I recently got my hands on a Nikon D610 for some testing.  As a D600 owner, I really wanted to see how the camera compared.  I didn’t have the camera for a very long time (about 5 days) but I did put it through its paces and really try it out under tough shooting conditions.

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The camera seems to be an improvement of note over the D600.  I saw no issues with the sensor oil problem that plagued both the D800 and D600.  The camera feels polished and professional offering a full frame sensor at a very low price.


I took the camera to Zion National park to shoot HDR and time-lapse for a new class I’m working on (as well as just to enjoy a few days with nature).  The camera had zero issues with the cold.  I got very long battery life using the optional grip.

What I Like

This is what stood out to me after shooting.

  • Greater dynamic range, full two stops. The camera has a lot of flexibility for shooting in tough lighting.  The larger sensor really pulls in the light.
  • FX-format CMOS image sensor.  The camera uses the EXPEED 3 sensor.  This is the same image-processing engine found in the D4 and D800 series for much less cost.  If you’re looking for the benefits of a larger sensor without all of the costs, this is a strong contender.
  • Full-frame 100% viewfinder. The viewfinder is easy to use with solid feedback when shooting.
  • 24 megapixel images. I prefer the much more reasonable sized raw files this camera produces.  Plenty of resolution .
  • Good frame rate. The camera can capture 6 frames per second, which is a good speed for most users.
  • 2 card slots. Easily roll over from one card to another.  Useful when shooting timelapse and video. You can also auto-back-up from one card to another.
  • Weather sealed. I was in the cold and the snow.  No issues to report (even though I ran the camera below the recommended temperature for shooting).


Video Capabilities

If you’re into video, this camera is one of the best Nikon makes.  The video signal is very clean using a 422 compression scheme for greater color accuracy.

  • 1080p HD video with 30p, 25p or 24p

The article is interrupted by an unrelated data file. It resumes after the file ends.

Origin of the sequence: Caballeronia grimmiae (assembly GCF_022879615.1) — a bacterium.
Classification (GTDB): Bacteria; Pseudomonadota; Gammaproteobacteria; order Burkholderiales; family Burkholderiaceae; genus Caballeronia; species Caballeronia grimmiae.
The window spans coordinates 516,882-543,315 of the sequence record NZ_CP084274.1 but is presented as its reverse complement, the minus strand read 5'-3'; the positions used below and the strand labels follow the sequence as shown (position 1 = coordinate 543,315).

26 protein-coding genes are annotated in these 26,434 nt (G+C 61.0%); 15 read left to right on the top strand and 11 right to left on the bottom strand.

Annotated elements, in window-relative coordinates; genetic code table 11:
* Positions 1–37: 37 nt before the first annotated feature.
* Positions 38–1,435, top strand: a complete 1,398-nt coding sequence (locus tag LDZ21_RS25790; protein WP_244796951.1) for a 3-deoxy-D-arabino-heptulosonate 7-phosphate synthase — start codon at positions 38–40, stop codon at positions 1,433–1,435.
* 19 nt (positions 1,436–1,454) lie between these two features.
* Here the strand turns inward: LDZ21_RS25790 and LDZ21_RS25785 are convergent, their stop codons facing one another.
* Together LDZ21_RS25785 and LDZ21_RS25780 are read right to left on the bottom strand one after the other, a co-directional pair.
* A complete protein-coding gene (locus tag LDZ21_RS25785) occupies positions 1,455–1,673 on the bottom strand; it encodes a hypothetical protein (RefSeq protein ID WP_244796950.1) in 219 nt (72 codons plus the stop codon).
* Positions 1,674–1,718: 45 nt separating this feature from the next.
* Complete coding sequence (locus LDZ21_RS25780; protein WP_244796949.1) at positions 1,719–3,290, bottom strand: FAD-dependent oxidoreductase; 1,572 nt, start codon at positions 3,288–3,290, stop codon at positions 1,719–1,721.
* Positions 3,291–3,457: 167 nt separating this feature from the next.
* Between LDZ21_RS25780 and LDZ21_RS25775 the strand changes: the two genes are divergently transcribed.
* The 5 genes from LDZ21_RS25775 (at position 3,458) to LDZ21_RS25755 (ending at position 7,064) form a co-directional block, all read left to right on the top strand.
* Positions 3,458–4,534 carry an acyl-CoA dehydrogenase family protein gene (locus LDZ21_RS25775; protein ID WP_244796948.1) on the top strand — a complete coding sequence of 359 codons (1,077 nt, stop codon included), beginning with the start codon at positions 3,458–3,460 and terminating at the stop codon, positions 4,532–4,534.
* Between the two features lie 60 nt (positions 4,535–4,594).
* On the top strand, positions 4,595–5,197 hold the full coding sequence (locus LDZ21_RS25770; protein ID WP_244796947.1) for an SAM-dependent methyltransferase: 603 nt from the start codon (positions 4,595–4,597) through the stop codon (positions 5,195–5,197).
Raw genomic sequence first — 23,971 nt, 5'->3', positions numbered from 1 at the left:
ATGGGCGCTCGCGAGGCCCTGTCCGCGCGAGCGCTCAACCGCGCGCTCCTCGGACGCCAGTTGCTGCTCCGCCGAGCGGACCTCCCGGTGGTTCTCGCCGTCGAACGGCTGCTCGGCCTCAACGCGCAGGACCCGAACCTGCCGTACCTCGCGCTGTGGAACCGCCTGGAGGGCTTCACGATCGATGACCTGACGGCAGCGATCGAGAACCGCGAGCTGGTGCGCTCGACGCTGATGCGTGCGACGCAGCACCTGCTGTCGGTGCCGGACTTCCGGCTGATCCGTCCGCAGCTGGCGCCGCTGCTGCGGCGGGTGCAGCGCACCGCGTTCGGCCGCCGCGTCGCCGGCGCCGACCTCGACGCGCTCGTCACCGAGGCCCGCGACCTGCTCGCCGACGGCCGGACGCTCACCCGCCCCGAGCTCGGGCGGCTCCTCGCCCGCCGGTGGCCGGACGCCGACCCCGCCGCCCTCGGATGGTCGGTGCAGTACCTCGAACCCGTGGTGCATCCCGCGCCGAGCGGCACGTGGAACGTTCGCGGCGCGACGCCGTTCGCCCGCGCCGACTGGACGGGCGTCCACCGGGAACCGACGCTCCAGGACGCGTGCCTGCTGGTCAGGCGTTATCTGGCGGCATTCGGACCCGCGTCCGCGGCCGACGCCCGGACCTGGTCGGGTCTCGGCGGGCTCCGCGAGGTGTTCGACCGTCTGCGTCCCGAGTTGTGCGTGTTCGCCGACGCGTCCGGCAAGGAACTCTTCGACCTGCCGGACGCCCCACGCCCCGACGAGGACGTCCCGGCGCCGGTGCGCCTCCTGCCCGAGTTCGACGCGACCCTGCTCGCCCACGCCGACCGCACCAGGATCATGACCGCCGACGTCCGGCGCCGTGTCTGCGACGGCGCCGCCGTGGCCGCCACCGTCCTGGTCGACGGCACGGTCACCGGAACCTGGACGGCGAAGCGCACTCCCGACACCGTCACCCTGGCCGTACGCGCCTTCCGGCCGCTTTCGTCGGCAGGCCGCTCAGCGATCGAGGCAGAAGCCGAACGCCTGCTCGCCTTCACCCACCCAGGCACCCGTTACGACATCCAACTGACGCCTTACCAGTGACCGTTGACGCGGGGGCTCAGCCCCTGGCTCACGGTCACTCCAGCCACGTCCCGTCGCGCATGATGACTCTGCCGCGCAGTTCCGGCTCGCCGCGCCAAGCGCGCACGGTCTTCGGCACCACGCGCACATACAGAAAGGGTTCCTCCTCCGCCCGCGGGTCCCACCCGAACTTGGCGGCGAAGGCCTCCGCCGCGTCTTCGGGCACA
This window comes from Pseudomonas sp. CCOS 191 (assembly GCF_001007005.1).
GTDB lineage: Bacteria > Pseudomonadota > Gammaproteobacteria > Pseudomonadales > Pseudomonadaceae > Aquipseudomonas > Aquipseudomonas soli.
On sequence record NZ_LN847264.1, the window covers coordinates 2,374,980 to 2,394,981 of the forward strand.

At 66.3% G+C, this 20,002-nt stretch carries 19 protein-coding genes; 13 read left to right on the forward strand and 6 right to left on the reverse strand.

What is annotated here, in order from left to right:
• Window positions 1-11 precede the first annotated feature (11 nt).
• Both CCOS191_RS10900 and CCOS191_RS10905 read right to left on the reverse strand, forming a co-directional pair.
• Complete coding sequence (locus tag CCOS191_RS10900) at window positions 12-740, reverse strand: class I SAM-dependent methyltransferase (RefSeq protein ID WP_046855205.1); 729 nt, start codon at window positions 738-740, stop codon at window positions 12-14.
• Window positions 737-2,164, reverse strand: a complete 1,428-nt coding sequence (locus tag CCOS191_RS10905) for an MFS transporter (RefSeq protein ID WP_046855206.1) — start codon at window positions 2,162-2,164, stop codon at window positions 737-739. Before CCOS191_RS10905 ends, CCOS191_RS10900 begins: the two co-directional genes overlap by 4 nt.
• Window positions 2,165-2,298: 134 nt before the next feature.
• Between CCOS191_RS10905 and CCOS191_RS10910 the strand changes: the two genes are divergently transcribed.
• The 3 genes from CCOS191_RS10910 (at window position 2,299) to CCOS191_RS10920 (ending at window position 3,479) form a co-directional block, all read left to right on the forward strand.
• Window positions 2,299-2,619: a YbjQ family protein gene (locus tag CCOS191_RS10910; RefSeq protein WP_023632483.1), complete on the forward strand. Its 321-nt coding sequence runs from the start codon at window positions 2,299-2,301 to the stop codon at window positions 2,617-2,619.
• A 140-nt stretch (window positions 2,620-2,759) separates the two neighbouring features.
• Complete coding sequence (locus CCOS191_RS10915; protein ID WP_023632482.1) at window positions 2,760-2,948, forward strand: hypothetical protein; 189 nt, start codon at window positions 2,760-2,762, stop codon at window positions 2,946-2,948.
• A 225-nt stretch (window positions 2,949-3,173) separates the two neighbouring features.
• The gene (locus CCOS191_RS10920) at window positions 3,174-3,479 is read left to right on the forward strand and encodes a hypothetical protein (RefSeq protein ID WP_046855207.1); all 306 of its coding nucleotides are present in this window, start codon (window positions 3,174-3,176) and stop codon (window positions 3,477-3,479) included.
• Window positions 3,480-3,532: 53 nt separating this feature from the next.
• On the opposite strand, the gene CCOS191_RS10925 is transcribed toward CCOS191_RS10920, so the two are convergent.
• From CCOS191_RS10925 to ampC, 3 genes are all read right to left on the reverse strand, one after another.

• 720p HD at 60p, 50p or 30p
  • Live View AF with face-priority and subject tracking or manually focus
  • Dedicated inputs for an optional stereo mic and headphones
  • Shoot using FX or DX movie formats to give you an extended reach on lenses for close-ups.


I’m not sure if I am ready to sell my D600 ( which I’m quite happy with) but this camera is a solid offering that responds to complaints raised by Nikon customers.  It is a strong performer at a reasonable price.  The autofocus system could be a little more flexible, but it still performs very well under challenging conditions.


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Join the conversation! 10 Comments

  1. Other than the oily bits is any of the features different than the D600 the Exceed3 perhaps. I’m happy with my D600 so it doesn’t matter much just curious how much of the review could be about the D600

  2. Both the D600 and D610 looks tempting

  3. Would have liked it better with 700-like exterior controls vs 7000 controls.

  4. Right now a D7000 shooter. Besides the obvious DX/FX differences, was wondering views on trading up to a D610? All my lens are FX. I travel and to many national parks. My web site will show you some of my work. Only going to carry one DSLR and my Sony Rx100. Thank you for you insight.

  5. Reblogged this on The Pretty Canary.

  6. We used to have the D600 but after going through 3 bodies and 5 times of taking the camera back due to oil spots (and we’re talking oil spots that made the images completely unusable), our retailer swapped the D600 for the D800 and have never looked back. We initially looked at getting the 800 but decided that for the money we weren’t going to get an extra $1,000 and 1 lens value from the 800. Now that we’ve had the 800 for a while we wouldn’t trade back again. In saying that one of our friends has just got the 610 (upgraded from the D90) and he’s extremely happy with it and it is performing very well.

  7. Hey Richard,
    may I kindly ask you what kind of gear you use to move the camera back and forward to get it to the nodal point in your image http://photofocusblog.files.wordpress.com/2013/12/nikon610_01.jpg please?

    Many thanks!


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About Richard Harrington

Richard Harrington is the founder of RHED Pixel, a visual communications company based in Washington, D.C. He is the Publisher of Photofocus and Creative Cloud User as well as an author on Lynda.com. Rich has authored several books including From Still to Motion, Understanding Photoshop, Professional Web Video, and Creating DSLR Video.